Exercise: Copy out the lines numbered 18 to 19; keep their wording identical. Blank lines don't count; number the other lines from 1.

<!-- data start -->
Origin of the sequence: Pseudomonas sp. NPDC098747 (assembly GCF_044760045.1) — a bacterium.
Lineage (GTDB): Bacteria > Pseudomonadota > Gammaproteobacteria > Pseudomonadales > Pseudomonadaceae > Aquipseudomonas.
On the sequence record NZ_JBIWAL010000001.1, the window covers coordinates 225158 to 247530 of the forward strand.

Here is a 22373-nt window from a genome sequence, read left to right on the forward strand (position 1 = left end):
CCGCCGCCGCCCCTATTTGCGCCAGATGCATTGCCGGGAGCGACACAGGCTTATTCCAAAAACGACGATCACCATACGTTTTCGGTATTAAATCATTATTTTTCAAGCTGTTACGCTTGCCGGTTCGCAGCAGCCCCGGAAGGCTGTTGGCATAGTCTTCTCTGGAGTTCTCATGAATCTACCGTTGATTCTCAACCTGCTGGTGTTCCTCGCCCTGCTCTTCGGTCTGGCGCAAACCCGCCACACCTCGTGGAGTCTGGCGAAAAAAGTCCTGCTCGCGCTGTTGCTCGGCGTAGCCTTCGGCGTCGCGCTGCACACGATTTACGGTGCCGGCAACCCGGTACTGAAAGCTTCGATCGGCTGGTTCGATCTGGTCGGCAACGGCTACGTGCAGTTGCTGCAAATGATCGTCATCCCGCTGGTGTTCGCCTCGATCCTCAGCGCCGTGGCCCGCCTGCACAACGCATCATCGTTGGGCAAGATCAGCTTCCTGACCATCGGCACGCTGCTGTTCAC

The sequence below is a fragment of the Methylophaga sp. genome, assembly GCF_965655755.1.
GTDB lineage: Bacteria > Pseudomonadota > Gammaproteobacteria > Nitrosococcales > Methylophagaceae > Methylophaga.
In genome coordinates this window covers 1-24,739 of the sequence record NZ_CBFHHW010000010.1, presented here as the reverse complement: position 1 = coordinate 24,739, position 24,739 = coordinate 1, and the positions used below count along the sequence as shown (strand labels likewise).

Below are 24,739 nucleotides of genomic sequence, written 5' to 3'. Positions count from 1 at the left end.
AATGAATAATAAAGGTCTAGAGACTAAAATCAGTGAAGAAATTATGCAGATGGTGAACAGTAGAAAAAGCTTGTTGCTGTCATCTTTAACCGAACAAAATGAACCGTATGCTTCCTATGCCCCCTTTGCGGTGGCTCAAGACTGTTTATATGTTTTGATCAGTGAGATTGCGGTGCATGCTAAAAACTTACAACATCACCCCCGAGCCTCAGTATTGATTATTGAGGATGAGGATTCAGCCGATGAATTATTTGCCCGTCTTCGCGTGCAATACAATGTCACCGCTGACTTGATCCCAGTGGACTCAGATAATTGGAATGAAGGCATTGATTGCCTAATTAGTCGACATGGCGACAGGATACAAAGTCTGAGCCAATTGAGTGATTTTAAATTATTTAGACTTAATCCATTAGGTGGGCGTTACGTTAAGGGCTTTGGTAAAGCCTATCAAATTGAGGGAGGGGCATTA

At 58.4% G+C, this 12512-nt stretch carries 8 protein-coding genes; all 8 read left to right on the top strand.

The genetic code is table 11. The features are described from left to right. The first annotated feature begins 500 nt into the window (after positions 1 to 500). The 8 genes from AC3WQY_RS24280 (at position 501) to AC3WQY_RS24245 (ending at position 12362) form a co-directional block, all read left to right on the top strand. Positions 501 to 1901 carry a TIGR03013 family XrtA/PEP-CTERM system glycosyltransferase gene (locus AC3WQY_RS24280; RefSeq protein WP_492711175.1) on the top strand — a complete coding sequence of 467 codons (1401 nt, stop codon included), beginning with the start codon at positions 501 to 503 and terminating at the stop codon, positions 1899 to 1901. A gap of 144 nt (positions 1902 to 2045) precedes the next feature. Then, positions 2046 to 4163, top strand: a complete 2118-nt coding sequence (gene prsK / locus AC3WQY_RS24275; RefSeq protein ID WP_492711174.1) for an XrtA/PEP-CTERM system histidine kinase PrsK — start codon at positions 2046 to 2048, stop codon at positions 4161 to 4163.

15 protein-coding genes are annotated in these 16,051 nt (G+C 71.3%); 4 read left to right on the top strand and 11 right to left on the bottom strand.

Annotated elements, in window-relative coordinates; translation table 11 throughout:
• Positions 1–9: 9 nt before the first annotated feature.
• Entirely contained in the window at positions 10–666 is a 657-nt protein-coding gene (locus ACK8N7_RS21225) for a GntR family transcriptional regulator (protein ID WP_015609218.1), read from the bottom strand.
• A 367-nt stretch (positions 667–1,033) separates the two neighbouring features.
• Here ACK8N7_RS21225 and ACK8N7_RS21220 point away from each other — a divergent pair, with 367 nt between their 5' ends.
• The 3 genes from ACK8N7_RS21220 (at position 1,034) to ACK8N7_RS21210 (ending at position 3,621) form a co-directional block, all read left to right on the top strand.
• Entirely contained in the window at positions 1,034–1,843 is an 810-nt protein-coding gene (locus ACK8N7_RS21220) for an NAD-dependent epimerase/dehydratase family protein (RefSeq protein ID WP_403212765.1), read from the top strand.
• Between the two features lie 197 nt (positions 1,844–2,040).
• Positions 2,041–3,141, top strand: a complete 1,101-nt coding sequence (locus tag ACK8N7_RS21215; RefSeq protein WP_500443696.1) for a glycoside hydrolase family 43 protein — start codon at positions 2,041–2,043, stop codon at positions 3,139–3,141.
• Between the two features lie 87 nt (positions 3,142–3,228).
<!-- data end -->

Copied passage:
• Here ACK8N7_RS21225 and ACK8N7_RS21220 point away from each other — a divergent pair, with 367 nt between their 5' ends.
• The 3 genes from ACK8N7_RS21220 (at position 1,034) to ACK8N7_RS21210 (ending at position 3,621) form a co-directional block, all read left to right on the top strand.